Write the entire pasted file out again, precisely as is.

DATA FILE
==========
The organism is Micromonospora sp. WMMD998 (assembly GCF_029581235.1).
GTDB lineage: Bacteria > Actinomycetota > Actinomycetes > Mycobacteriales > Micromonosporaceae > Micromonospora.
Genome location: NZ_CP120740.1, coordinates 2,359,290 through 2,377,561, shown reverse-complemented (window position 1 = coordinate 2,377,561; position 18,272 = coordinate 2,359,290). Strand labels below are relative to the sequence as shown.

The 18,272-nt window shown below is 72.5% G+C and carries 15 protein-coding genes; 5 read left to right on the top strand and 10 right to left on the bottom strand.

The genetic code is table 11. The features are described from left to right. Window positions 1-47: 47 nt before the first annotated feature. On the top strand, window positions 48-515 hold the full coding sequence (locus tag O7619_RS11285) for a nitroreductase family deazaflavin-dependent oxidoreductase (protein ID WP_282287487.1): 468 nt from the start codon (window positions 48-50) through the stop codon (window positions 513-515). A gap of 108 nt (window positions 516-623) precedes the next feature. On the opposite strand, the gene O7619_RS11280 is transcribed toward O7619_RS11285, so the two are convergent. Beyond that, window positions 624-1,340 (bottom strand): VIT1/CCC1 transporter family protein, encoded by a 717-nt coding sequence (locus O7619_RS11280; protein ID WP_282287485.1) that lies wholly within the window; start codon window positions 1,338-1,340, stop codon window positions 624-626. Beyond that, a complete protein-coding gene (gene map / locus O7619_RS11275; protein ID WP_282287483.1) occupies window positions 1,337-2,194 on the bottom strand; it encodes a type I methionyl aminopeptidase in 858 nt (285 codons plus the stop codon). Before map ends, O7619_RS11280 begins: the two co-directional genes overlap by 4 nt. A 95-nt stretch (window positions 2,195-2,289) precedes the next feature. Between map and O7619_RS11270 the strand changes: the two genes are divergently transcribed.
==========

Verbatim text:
The organism is Micromonospora sp. WMMD998 (assembly GCF_029581235.1).
GTDB lineage: Bacteria > Actinomycetota > Actinomycetes > Mycobacteriales > Micromonosporaceae > Micromonospora.
Genome location: NZ_CP120740.1, coordinates 2,359,290 through 2,377,561, shown reverse-complemented (window position 1 = coordinate 2,377,561; position 18,272 = coordinate 2,359,290). Strand labels below are relative to the sequence as shown.

The 18,272-nt window shown below is 72.5% G+C and carries 15 protein-coding genes; 5 read left to right on the top strand and 10 right to left on the bottom strand.

The genetic code is table 11. The features are described from left to right. Window positions 1-47: 47 nt before the first annotated feature. On the top strand, window positions 48-515 hold the full coding sequence (locus tag O7619_RS11285) for a nitroreductase family deazaflavin-dependent oxidoreductase (protein ID WP_282287487.1): 468 nt from the start codon (window positions 48-50) through the stop codon (window positions 513-515). A gap of 108 nt (window positions 516-623) precedes the next feature. On the opposite strand, the gene O7619_RS11280 is transcribed toward O7619_RS11285, so the two are convergent. Beyond that, window positions 624-1,340 (bottom strand): VIT1/CCC1 transporter family protein, encoded by a 717-nt coding sequence (locus O7619_RS11280; protein ID WP_282287485.1) that lies wholly within the window; start codon window positions 1,338-1,340, stop codon window positions 624-626. Beyond that, a complete protein-coding gene (gene map / locus O7619_RS11275; protein ID WP_282287483.1) occupies window positions 1,337-2,194 on the bottom strand; it encodes a type I methionyl aminopeptidase in 858 nt (285 codons plus the stop codon). Before map ends, O7619_RS11280 begins: the two co-directional genes overlap by 4 nt. A 95-nt stretch (window positions 2,195-2,289) precedes the next feature. Between map and O7619_RS11270 the strand changes: the two genes are divergently transcribed.